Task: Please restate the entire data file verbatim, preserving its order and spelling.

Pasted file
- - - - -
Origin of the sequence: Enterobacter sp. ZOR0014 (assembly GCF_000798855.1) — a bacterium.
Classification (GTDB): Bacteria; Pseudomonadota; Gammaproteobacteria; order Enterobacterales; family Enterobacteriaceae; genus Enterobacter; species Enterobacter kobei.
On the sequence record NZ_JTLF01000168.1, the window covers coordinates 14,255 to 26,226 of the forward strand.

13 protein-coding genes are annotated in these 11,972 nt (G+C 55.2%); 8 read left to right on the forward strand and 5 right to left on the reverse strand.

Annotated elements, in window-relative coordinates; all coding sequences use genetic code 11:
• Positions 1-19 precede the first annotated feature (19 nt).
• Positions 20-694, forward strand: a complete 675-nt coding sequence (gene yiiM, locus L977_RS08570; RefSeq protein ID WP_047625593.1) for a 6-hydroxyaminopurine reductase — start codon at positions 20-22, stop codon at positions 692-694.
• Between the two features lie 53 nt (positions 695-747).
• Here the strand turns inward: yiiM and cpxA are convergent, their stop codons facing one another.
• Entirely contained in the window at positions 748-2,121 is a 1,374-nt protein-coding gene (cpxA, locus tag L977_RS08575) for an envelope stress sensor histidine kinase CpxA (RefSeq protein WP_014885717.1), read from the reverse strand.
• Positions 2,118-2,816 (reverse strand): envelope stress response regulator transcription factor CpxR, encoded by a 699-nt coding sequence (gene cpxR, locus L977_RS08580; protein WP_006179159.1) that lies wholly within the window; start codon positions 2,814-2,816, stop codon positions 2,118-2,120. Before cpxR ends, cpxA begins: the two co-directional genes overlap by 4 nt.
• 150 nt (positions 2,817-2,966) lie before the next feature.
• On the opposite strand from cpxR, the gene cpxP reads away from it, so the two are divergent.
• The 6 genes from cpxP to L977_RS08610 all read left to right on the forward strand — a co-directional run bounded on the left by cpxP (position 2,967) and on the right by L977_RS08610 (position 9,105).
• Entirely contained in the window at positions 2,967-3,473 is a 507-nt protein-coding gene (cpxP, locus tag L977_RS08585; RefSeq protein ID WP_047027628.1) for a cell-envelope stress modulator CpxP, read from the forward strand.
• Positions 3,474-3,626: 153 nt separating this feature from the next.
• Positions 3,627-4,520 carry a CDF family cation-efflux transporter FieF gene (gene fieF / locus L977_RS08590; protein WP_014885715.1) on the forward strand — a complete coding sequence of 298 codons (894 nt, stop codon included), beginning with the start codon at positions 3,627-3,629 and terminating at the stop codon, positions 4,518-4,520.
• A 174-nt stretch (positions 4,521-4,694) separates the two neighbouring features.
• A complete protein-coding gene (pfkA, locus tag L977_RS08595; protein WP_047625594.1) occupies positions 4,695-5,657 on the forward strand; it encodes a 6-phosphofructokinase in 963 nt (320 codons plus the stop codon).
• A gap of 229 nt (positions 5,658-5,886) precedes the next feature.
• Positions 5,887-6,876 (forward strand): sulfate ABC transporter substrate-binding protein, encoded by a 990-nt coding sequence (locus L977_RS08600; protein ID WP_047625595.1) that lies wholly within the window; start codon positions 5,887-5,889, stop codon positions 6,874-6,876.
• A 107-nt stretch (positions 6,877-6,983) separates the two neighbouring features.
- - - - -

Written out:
Origin of the sequence: Enterobacter sp. ZOR0014 (assembly GCF_000798855.1) — a bacterium.
Classification (GTDB): Bacteria; Pseudomonadota; Gammaproteobacteria; order Enterobacterales; family Enterobacteriaceae; genus Enterobacter; species Enterobacter kobei.
On the sequence record NZ_JTLF01000168.1, the window covers coordinates 14,255 to 26,226 of the forward strand.

13 protein-coding genes are annotated in these 11,972 nt (G+C 55.2%); 8 read left to right on the forward strand and 5 right to left on the reverse strand.

Annotated elements, in window-relative coordinates; all coding sequences use genetic code 11:
• Positions 1-19 precede the first annotated feature (19 nt).
• Positions 20-694, forward strand: a complete 675-nt coding sequence (gene yiiM, locus L977_RS08570; RefSeq protein ID WP_047625593.1) for a 6-hydroxyaminopurine reductase — start codon at positions 20-22, stop codon at positions 692-694.
• Between the two features lie 53 nt (positions 695-747).
• Here the strand turns inward: yiiM and cpxA are convergent, their stop codons facing one another.
• Entirely contained in the window at positions 748-2,121 is a 1,374-nt protein-coding gene (cpxA, locus tag L977_RS08575) for an envelope stress sensor histidine kinase CpxA (RefSeq protein WP_014885717.1), read from the reverse strand.
• Positions 2,118-2,816 (reverse strand): envelope stress response regulator transcription factor CpxR, encoded by a 699-nt coding sequence (gene cpxR, locus L977_RS08580; protein WP_006179159.1) that lies wholly within the window; start codon positions 2,814-2,816, stop codon positions 2,118-2,120. Before cpxR ends, cpxA begins: the two co-directional genes overlap by 4 nt.
• 150 nt (positions 2,817-2,966) lie before the next feature.
• On the opposite strand from cpxR, the gene cpxP reads away from it, so the two are divergent.
• The 6 genes from cpxP to L977_RS08610 all read left to right on the forward strand — a co-directional run bounded on the left by cpxP (position 2,967) and on the right by L977_RS08610 (position 9,105).
• Entirely contained in the window at positions 2,967-3,473 is a 507-nt protein-coding gene (cpxP, locus tag L977_RS08585; RefSeq protein ID WP_047027628.1) for a cell-envelope stress modulator CpxP, read from the forward strand.
• Positions 3,474-3,626: 153 nt separating this feature from the next.
• Positions 3,627-4,520 carry a CDF family cation-efflux transporter FieF gene (gene fieF / locus L977_RS08590; protein WP_014885715.1) on the forward strand — a complete coding sequence of 298 codons (894 nt, stop codon included), beginning with the start codon at positions 3,627-3,629 and terminating at the stop codon, positions 4,518-4,520.
• A 174-nt stretch (positions 4,521-4,694) separates the two neighbouring features.
• A complete protein-coding gene (pfkA, locus tag L977_RS08595; protein WP_047625594.1) occupies positions 4,695-5,657 on the forward strand; it encodes a 6-phosphofructokinase in 963 nt (320 codons plus the stop codon).
• A gap of 229 nt (positions 5,658-5,886) precedes the next feature.
• Positions 5,887-6,876 (forward strand): sulfate ABC transporter substrate-binding protein, encoded by a 990-nt coding sequence (locus L977_RS08600; protein ID WP_047625595.1) that lies wholly within the window; start codon positions 5,887-5,889, stop codon positions 6,874-6,876.
• A 107-nt stretch (positions 6,877-6,983) separates the two neighbouring features.